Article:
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Bangkok - July 2019

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Old Wednesday 17th July 2019, 09:41   #1
foresttwitcher
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Bangkok - July 2019

I was going to start by saying that I unexpectedly ended up in Thailand last weekend but of course it had to be arranged so it can't have been entirely unexpected! Perhaps best to say that I had the previously unforeseen short-notice opportunity to attend an event in Bangkok last Friday evening and the best value airfare allowed for a slightly extended stay to get in a bit of birding as well. I only had time to get to some of the city parks but as I had never been to South East Asia before (the nearest country I had visited being Nepal) many of the common species were going to be new to me.

Following an RFI on other threads on Birdforum, Britseye gave me a link to Nick Upton's great site and CFMAC & BKKBen supplied some useful hints of places to visit on a limited budget / time-scale.

I just about had time to obtain 'A Field Guide to the Birds of Thailand' (Robson) as a guide book.

Thursday 13th July:

A late morning departure from Heathrow to Amsterdam was followed by an overnight flight to Bangkok - both with KLM.

Friday 12th July:

A morning arrival at Suvarnabhumi and pre-booked taxi saw me checking in at my hotel (booked through Trivago) in Lat Krabang mid-morning. Having dumped my bags I did not want to waste any birding time but made the mistake of getting Reception to arrange a taxi into the city so I sat in horrendous traffic for some time. I saw Feral Pigeon at the airport and Black-winged Stilt & Eastern Cattle Egret in roadside ditches plus Common Myna on roadside wires on the journeys.

Eventually arriving at Suan Lumphini I did a couple of circuits of this small inner city park. Little Egret & Striated Heron (Mangove Heron / Little Heron) stalked the edge of the lakes. Spotted Doves perched on the park buildings and numerous tiny Peaceful Doves poked around in the shrubs. The mown grass areas attracted small flocks of Eurasian Tree Sparrows, more Common Myna alongside a few White-vented Myna and some noisy Black-collared Starling. The trees held Oriental Magpie Robin and quite a few Large-billed Crow. A few Asian Palm Swift hawked overhead.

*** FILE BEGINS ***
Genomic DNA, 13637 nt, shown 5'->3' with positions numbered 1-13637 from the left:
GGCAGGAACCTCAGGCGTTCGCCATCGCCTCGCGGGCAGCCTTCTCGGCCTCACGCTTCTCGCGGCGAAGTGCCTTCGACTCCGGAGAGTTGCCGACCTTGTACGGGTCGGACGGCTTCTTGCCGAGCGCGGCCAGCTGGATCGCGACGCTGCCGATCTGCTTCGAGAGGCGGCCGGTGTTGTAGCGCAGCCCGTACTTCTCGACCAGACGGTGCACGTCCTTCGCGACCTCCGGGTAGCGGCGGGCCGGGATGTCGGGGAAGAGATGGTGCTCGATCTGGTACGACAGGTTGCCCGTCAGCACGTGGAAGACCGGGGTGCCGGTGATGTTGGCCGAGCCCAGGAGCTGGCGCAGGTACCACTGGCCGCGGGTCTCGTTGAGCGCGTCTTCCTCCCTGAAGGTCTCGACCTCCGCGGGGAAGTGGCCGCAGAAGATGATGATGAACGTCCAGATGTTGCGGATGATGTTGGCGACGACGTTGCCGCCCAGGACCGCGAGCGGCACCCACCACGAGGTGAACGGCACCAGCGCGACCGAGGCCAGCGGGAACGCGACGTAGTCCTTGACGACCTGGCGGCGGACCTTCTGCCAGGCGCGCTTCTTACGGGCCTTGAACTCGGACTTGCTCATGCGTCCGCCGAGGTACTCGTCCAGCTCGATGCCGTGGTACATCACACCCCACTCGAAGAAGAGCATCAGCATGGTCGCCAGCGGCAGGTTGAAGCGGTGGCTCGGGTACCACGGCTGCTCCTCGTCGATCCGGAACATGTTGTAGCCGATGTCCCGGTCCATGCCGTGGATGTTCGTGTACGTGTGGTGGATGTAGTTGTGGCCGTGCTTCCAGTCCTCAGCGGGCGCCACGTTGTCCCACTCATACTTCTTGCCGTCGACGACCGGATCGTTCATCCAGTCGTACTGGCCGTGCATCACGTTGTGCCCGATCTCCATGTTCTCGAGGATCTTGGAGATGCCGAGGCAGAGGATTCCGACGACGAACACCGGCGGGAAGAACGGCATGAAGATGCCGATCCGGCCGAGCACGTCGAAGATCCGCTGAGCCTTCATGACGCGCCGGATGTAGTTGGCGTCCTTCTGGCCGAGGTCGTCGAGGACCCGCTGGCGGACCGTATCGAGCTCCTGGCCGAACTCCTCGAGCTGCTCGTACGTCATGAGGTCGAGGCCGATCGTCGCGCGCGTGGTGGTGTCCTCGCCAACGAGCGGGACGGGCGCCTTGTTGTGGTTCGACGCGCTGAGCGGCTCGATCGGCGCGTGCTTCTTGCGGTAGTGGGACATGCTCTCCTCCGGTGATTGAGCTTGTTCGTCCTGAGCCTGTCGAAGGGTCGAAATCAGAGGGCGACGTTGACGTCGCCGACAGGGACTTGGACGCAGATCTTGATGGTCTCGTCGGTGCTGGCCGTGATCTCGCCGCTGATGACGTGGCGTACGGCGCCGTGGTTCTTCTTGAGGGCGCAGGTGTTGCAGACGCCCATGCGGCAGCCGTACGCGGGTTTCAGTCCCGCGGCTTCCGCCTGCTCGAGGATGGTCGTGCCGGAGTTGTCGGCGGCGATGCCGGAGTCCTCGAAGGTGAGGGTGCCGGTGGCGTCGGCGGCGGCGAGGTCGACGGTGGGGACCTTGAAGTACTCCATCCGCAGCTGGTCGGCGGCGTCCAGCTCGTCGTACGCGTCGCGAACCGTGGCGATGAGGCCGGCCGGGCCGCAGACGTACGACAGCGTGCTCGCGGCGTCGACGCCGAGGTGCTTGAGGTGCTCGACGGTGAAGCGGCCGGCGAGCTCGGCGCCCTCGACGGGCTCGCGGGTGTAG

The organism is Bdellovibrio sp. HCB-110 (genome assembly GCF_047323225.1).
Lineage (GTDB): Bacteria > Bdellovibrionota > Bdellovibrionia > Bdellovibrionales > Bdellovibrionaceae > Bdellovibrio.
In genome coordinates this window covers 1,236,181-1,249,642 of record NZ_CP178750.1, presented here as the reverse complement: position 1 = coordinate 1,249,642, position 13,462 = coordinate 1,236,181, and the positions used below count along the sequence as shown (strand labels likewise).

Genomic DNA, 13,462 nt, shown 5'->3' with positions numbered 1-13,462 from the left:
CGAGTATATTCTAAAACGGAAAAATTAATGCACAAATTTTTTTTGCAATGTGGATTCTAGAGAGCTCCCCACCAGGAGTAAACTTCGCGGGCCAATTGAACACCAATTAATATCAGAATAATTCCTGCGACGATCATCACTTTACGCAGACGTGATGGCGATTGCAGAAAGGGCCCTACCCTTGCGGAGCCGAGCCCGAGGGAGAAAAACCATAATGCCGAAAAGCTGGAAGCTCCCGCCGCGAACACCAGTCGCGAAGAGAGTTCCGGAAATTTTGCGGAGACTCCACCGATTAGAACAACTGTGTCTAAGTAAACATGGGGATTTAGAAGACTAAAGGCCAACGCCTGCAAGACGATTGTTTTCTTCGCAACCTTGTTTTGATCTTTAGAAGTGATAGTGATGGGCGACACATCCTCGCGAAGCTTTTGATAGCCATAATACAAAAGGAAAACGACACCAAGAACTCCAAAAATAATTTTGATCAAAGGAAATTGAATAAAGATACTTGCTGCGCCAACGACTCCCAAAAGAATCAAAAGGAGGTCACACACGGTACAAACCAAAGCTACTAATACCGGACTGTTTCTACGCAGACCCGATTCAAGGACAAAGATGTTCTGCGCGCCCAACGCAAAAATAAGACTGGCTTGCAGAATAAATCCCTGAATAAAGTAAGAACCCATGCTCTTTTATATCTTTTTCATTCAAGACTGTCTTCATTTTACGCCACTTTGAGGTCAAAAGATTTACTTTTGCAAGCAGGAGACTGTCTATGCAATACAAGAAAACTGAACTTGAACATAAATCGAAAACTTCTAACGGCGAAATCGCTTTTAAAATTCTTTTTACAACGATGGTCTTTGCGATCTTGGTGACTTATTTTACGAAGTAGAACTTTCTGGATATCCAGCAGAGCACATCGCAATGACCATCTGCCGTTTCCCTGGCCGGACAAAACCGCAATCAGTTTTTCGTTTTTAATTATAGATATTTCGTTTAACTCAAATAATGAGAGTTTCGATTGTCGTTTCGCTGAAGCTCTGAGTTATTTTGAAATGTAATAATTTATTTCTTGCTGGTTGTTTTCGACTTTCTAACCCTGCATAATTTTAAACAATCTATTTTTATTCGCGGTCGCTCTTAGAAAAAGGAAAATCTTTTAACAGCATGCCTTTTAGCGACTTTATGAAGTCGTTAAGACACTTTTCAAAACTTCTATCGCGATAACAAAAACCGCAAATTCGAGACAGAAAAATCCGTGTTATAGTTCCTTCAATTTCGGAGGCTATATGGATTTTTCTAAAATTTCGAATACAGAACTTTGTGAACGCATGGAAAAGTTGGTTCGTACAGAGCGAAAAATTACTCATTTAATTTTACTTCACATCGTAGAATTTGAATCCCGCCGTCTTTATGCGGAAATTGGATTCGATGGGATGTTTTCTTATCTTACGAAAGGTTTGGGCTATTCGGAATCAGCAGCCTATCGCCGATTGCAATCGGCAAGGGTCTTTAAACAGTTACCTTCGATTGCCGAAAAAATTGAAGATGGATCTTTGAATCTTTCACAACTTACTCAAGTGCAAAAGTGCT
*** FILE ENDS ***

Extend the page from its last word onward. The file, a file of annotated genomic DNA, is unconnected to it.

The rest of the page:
All to soon I had to give the mass transport system a try (MRT & ARL) to Lat Krabang - all very efficient and easy to use once you have it sussed - then a short taxi ride back to the hotel.

Then it was time to sit in another taxi and heavy slow traffic for well over 2 hours and arrive almost too late for the event at the Impact Arena. The taxi back after (the same driver obligingly offered to stay in the area for me to ring him when ready to leave) was quicker but it was still a late finish to a very long day. Nevertheless, an interesting experience and some new birds plus a brilliant gig.
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Old Wednesday 17th July 2019, 13:33   #2
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I used to bump into Craig Robson on the Scillies during the 80’s and even ended sharing a flat with both him and Clive Byers for the second week of my honeymoon in ‘87

Laurie -
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Old Wednesday 17th July 2019, 13:57   #3
foresttwitcher
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Laurie, what did the then new missus have to say abut that?!
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Old Wednesday 17th July 2019, 20:03   #4
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Saturday 13th July:

Despite yesterdays late finish I made an early start this morning to try to avoid the worst of the heat later in the day. I decided to walk from the hotel to the ARL station and eventually found a way seeing the common suburb birds en route: Feral Pigeon, Spotted Dove & Common Myna.

A smooth journey saw me at Suan Rot Fai reasonably early and I set off on a couple of circuits of this much larger city park than yesterday's. I soon saw numerous Peaceful Dove, Large-billed Crow, Tree Sparrow, all three of yesterday's Myna / Starling species and Asian Palm Swift overhead. On the waters edge Little Egret and Javan Pond Heron stalked; in the larger trees Magpie Robin and in the shrubs Pied Fantail. At the less busy southern end I found a Streak-eared Bulbul and a small flock of Scaly-breasted Munia.

After a brief visit to Chatuchak to have a quick look around the market and sample some great street food I returned for another circuit of the park and added a nice male Olive-backed Sunbird, a couple of Indian Rollers and, after having heard a few but failing to see any so far, had a small feeding group of Coppersmith Barbet come really close whilst I was sitting in the shade of a tree by the waters edge - what a nice looking bird.

Mid-afternoon I set off back by train and approaching the stop I needed saw a wetland that I thought may be on a better walking route back towards the hotel. This proved not to be the the case as there was no foot access across the canal and I had to eventually retrace my steps but not before having a good scan of the wetland and it proved to be a productive diversion with: numerous Little and Great Egret, more Javan Pond Heron, many Black-winged Stilt, a few pairs of Lesser Whistling Duck, some scattered Asian Openbill, a few Little Cormorant, two feeding Watercock, Oriental Pratincoles hawking low over the water in the background and a Striated Grassbird in the reeds right in front of me.

The long, hot walk back to the hotel seemed not too bad after another interesting day with some more nice birds.